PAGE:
Food safety has been an issue of growing concern in this country and, now, researchers have found that food safety concerns are even more pronounced in disadvantaged neighborhoods, said Science Daily. Mold, yeast, and other bacteria levels found on fresh produce apparently vary based on the income level of the areas in which the produce […]
<"https://www.yourlawyer.com/practice_areas/food_poisoning">Food safety has been an issue of growing concern in this country and, now, researchers have found that food safety concerns are even more pronounced in disadvantaged neighborhoods, said Science Daily.
Mold, yeast, and other bacteria levels found on fresh produce apparently vary based on the income level of the areas in which the produce is sold, explained Science Daily. The researchers looked these levels on identical products sold in six Philadelphia neighborhoods, choosing three neighborhoods with the highest poverty levels, said Science Daily. In the poorer areas, consumers generally are limited to small markets with limited produce options.
The team found that ready-to-eat salads and strawberries sold in stores in poorer areas tested with much higher levels of microorganisms, yeasts, and molds than the same products in other areas. Cucumbers tested with higher yeast counts and mold; watermelon tested with higher bacteria levels, said Science Daily.
â€œFood deteriorates when there is microbial growth,â€ said study co-author Jennifer Quinlan, a professor of nutrition and biology at Drexel University, quoted Science Daily. â€œThe bacterial count is used to determine the quality of the produce and it was poorer quality, closer to being spoiled. Three of the things that had a higher bacteria countâ€”strawberries, ready-to-go salad and fresh-cut watermelonâ€”have been associated with food-borne illnesses,â€ Quinlan added. The study appears online and in the May issue of the American Journal of Preventive Medicine.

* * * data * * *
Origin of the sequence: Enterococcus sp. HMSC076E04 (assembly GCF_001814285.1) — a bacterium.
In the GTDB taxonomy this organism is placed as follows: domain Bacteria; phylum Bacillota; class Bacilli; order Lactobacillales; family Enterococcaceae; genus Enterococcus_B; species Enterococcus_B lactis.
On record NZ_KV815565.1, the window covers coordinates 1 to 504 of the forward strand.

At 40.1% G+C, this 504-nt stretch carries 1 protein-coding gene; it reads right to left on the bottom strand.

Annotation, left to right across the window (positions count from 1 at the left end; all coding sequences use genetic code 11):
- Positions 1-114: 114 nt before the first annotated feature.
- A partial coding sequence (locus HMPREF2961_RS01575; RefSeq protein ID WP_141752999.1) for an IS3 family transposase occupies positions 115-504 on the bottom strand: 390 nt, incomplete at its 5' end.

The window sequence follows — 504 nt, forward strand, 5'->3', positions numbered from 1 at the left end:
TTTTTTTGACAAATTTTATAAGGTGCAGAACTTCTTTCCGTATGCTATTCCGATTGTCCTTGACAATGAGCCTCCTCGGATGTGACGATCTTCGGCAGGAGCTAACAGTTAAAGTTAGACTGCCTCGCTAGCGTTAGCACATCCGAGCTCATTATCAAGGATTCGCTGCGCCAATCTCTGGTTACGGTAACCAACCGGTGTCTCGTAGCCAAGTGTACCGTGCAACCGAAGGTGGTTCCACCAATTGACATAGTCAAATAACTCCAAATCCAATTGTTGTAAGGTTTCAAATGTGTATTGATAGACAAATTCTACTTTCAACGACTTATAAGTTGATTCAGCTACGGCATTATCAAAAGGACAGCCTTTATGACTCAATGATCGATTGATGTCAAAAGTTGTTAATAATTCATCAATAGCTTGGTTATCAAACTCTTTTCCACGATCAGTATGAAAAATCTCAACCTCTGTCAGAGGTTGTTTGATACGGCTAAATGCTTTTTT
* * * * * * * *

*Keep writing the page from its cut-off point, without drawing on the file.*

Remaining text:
According to Quinlan, when access to good produce is limited, people donâ€™t eat as many fruits and vegetables, noting that smaller stores and poorer neighborhoods might not be able to always handle foods in the safest ways, said Science Daily. â€œThe food may be of poorer quality to begin with; then it may be transported to the stores and not be refrigerated properly,â€ said Quinlan. â€œLarge supermarkets have entire units focused on food safety, refrigeration, sanitation. While a small facility with only one or two people may not have the resources,â€ Quinlan said, quoted Science Daily.
Bacteria that cause food spoilage, though not as dangerous as pathogens that cause food borne illness outbreaks, should be avoided. â€œOne thing consumers can look for is that fresh-cut produce be refrigerated at the point of sale,â€ said Shelley Feist, executive director of Partnership for Food Safety Education, reported Science Daily. â€œWhen they get fresh produce home, itâ€™s important to clean it thoroughly. Whole fresh produce should be rinsed under running tap water just before eating and produce should be kept separate from meat, poultry, raw eggs and fish to avoid cross-contamination.â€